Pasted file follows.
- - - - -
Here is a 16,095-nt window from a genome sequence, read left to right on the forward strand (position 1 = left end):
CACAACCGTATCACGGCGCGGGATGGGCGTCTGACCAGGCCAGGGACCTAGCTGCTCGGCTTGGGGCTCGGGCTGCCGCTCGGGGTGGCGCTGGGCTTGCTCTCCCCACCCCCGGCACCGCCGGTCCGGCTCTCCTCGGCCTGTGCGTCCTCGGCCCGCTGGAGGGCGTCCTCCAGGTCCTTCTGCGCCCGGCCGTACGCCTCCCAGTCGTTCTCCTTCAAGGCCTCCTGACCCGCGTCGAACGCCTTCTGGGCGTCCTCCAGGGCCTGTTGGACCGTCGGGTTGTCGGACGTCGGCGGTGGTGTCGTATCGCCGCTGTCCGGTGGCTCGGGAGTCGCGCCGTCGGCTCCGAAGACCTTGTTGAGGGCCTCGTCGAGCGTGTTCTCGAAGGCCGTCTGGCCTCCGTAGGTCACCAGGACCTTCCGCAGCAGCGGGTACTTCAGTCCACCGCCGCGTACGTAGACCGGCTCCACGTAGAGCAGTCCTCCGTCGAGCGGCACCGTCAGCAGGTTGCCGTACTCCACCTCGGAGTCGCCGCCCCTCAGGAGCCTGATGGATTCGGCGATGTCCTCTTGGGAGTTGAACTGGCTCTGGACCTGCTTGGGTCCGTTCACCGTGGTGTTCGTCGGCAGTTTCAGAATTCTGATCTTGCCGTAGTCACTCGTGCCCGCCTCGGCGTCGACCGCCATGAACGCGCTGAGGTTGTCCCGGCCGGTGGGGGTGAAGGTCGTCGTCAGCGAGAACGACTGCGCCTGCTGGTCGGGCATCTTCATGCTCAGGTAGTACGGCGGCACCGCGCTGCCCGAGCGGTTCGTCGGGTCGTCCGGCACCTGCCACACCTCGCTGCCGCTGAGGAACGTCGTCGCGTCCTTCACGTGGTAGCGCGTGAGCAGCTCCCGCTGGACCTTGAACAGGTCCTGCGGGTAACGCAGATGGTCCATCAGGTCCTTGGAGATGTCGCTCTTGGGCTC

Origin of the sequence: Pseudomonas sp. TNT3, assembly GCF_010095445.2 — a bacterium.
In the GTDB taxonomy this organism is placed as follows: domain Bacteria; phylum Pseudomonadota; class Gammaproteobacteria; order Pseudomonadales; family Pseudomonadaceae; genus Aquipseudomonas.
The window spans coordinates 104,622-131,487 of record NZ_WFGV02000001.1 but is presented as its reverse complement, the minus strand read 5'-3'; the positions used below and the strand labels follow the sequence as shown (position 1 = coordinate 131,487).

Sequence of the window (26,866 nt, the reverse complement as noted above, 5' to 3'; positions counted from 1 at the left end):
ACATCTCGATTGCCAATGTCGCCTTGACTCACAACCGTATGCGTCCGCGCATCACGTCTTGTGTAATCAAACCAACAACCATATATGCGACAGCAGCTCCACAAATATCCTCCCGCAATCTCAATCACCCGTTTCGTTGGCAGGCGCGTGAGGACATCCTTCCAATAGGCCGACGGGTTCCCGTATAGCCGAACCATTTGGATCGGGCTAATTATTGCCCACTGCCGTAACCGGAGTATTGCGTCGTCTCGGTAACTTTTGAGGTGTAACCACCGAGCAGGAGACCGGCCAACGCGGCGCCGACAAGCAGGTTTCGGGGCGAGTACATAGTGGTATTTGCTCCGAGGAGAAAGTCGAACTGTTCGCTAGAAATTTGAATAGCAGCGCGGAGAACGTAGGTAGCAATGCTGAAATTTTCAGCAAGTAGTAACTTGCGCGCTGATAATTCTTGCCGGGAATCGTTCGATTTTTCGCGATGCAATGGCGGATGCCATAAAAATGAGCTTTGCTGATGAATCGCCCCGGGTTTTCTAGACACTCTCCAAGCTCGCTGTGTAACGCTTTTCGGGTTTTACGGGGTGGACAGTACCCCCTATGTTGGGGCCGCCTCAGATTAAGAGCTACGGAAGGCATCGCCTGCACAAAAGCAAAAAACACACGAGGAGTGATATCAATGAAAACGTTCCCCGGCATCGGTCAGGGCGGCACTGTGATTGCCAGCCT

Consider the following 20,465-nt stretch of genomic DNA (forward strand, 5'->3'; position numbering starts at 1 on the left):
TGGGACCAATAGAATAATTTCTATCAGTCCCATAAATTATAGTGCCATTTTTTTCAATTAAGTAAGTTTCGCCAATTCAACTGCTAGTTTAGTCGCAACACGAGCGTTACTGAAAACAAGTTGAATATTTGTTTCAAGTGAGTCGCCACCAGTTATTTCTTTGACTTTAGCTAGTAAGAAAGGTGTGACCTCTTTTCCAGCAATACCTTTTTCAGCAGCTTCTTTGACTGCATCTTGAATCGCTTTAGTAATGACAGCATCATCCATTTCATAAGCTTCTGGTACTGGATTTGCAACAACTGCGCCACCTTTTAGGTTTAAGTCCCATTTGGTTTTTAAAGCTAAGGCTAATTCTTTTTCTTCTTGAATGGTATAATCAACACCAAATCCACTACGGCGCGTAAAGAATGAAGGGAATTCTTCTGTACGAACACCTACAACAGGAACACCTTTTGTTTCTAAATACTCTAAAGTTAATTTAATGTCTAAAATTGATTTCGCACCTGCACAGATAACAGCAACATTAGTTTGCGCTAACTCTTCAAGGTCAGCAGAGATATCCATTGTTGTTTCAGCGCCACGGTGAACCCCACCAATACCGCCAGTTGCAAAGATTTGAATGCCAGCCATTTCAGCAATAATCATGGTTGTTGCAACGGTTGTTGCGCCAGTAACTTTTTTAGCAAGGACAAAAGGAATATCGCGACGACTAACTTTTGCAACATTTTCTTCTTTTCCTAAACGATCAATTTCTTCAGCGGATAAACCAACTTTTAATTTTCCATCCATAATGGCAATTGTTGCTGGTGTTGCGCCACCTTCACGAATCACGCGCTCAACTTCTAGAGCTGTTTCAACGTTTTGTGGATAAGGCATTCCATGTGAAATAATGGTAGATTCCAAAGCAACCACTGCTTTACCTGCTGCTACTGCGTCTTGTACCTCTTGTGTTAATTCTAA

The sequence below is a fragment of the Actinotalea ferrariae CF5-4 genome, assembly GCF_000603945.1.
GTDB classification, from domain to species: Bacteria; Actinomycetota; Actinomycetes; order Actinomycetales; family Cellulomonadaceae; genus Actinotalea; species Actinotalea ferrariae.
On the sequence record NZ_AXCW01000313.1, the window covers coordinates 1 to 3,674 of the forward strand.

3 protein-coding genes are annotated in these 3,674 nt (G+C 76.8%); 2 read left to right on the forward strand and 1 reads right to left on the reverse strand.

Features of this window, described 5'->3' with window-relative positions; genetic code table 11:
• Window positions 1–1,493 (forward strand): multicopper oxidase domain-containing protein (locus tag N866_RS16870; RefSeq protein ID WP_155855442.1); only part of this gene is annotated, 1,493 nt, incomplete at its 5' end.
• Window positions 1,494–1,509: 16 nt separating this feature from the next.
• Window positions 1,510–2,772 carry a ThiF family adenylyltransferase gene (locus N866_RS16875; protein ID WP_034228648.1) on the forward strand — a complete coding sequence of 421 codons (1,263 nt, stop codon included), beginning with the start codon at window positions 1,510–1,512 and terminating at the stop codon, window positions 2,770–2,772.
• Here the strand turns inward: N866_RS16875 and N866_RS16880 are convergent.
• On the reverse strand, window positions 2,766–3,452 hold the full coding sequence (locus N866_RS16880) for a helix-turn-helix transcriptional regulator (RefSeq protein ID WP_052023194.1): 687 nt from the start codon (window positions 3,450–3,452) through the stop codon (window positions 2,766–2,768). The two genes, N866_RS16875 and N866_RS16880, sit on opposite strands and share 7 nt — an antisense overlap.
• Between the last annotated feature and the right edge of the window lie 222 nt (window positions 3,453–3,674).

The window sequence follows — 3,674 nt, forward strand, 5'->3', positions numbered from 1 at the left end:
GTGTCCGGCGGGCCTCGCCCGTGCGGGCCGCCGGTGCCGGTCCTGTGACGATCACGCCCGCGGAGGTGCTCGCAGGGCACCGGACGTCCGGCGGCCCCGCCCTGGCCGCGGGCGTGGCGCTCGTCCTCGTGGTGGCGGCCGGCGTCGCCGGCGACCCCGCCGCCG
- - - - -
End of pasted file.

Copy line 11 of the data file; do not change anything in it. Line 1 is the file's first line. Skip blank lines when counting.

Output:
GTDB classification, from domain to species: Bacteria; Actinomycetota; Actinomycetes; order Actinomycetales; family Cellulomonadaceae; genus Actinotalea; species Actinotalea ferrariae.